I'm sitting in front of the TV this morning. It's something I've done before. One sunny Tuesday morning in September nine years ago, I turned on the TV and didn't turn it off until the weekend, at least. But that certainly wasn't the first time I was 'glued' to a television because some world-changing event was happening somewhere. The first time I remember this phenomenon in my life was in November 1963. Actually, I remember exactly where I was that day in November when a couple of shots rang out in Dallas. I was out at my afternoon recess in first grade at West Willow Elementary School in Ypsilanti, Michigan. By the time I walked the two blocks home, my mother already had our black and white television turned on. And that TV stayed on a long time. We watched as a president was pronounced dead, another man took and oath. We watched long lines of people march past a flag-covered casket. And I especially remember watching the funeral--the horse with no rider, the woman dressed in black, even with a cloth over her head, and the children (the girl just my age with my same name) so solemn.
Since then, I've sat in front of a television like it's my job (a nod here to SK and her buddies for that phrase), and watched men walk on the moon, a very small child being saved from a well, a school shooting, a bombing, those airplanes flying into buildings, a hurricane that caused a flood that tried to level a city, and so many more. Usually the news centers on such horrors that I grip my hands together, breathe the name of Jesus as I watch the screen. Ask Him to be present in the pain of those who are not safely on this side of their television sets. Not safely removed and protected from the horror, but changed forever by it. Their life divided into before and after by whatever that news-worthy event is.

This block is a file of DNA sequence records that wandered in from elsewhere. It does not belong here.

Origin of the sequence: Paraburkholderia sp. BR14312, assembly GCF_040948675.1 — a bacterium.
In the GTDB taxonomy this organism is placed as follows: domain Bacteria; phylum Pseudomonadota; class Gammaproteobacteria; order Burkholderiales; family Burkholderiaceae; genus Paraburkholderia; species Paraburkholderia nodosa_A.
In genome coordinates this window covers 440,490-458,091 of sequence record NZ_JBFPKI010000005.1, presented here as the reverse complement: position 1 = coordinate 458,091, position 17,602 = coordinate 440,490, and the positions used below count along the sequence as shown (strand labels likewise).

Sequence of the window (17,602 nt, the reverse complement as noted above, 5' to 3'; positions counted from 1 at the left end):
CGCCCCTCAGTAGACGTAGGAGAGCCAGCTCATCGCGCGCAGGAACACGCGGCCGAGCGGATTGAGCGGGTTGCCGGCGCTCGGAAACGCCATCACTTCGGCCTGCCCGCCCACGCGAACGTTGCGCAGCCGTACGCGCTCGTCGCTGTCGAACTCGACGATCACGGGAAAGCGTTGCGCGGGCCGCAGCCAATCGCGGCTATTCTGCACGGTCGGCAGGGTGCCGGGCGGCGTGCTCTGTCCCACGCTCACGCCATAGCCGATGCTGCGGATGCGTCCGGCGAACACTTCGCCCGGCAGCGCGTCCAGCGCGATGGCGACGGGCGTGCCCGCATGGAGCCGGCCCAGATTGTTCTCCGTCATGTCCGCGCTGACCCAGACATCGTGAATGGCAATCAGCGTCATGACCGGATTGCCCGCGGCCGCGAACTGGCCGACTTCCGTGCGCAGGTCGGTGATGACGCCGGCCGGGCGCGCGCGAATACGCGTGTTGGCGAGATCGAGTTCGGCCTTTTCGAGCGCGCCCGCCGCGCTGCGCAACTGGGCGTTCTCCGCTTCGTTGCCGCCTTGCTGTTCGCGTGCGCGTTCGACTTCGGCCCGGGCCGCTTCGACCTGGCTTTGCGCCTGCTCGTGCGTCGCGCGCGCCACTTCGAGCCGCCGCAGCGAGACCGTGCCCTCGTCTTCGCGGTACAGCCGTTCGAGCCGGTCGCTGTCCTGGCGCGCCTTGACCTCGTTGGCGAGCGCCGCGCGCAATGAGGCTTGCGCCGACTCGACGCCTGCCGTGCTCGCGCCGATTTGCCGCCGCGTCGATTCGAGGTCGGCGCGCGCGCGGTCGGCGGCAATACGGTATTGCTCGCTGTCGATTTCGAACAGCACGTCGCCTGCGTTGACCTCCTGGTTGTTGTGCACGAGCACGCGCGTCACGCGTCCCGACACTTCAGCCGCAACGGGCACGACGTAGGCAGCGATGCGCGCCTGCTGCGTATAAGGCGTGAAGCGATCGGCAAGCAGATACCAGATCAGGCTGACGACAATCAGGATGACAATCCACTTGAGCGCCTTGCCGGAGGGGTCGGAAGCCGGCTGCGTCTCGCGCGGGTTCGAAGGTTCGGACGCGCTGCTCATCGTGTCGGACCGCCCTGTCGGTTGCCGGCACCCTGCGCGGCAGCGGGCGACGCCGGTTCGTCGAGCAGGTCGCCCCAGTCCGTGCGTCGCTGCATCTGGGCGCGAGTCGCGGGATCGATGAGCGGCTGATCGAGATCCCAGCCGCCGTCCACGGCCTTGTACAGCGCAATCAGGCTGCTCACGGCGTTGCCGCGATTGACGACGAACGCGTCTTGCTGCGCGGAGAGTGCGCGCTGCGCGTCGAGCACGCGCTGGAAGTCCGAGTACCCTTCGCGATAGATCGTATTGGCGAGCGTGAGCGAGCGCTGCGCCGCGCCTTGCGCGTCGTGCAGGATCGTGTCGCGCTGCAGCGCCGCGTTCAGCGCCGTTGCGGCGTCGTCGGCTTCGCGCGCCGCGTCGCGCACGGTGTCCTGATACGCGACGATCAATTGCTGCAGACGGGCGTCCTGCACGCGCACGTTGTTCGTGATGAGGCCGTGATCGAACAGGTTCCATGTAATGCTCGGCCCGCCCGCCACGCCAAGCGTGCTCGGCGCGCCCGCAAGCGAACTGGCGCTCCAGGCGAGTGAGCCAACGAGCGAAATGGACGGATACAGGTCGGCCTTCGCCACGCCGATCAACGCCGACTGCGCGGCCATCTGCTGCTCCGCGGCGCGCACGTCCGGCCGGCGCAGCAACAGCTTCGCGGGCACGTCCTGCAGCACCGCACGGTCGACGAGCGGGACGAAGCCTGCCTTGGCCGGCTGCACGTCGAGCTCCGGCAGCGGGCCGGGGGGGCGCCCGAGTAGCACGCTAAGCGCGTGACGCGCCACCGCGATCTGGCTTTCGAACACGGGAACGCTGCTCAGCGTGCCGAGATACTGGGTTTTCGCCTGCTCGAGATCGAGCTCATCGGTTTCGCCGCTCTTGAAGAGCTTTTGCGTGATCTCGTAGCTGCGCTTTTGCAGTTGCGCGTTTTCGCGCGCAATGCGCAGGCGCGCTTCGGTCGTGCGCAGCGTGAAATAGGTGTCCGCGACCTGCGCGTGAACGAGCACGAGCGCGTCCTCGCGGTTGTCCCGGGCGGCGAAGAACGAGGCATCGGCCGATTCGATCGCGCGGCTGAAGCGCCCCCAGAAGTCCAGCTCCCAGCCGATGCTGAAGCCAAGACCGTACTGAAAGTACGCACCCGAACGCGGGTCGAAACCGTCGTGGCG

Today again I'm in a familiar spot on my couch, watching this amazing story. Yep, I'm a news junkie, when it comes to such things. With the slow crank of a pulley bring to back from deep in the earth, these 33 miners in Chile are saved. For the last 69 days, they've been stuck in a place that would have killed me. I keep thinking that. I'd have to have been drugged, I'm sure of it. The dark, the sense of all that earth on top of me, it'd do me in. But then, I'd never have gone down there to begin with, so I guess I'm safe. But what has interested me about this story along the way is how they created community down there. By the time there was communication with those miners--17 days in--they'd set up hours for working and sleeping, made private space and communal space. They had responsibilities for the team and responsibilities for the mine. This reminds me that we were created with this drive, that it's part of our deep nature to be in community. And even in the worst of times, even when hope is dead within us (as it might have been for those first 17 days), what is best in us drives us to look for community. And...it's also how we are created in God's image.
God is communal, after all. I mean, in His own self, He's communal. His own Three-in-One self, I should say. And from the beginning, He knew "It is not good for man to be alone." Just imagine what the last 69 days if there had only been one man down in that mine, rather than a whole community.
God creates us each, but also for each other. And also for Him. As I've watched these men lifted one by one (yes, some things a person, even in community, must do alone), it's been interesting to watch the various reactions when they first reach the surface. Many drop to their knees before they even hug their loved ones. One said, "I was down with the devil and found God." A long battle is ahead toward emotional health, from the sounds of it. But if they found God under the rocks, they can be sure He won't leave them now that they can see the stars.
There's a sense of rebirth for these men, of course. One can't help seeing the Biblical images here. Men being lifted through the rocks from the center of the earth--where we consider hell to be. Lazarus being brought forth. Even a stone being rolled away from a tomb is hinted at here. New life for these men. So what will they do with their lives?
And, as I watch this, I'm loving it. I'm drawn to stories, always. But I'm a sucker for a happy ending, and, at the moment, we're about six hours, and six miners, from a very happy ending. And I'm guessing our communal God, who was deep in that mine with them, is watching with joy as well.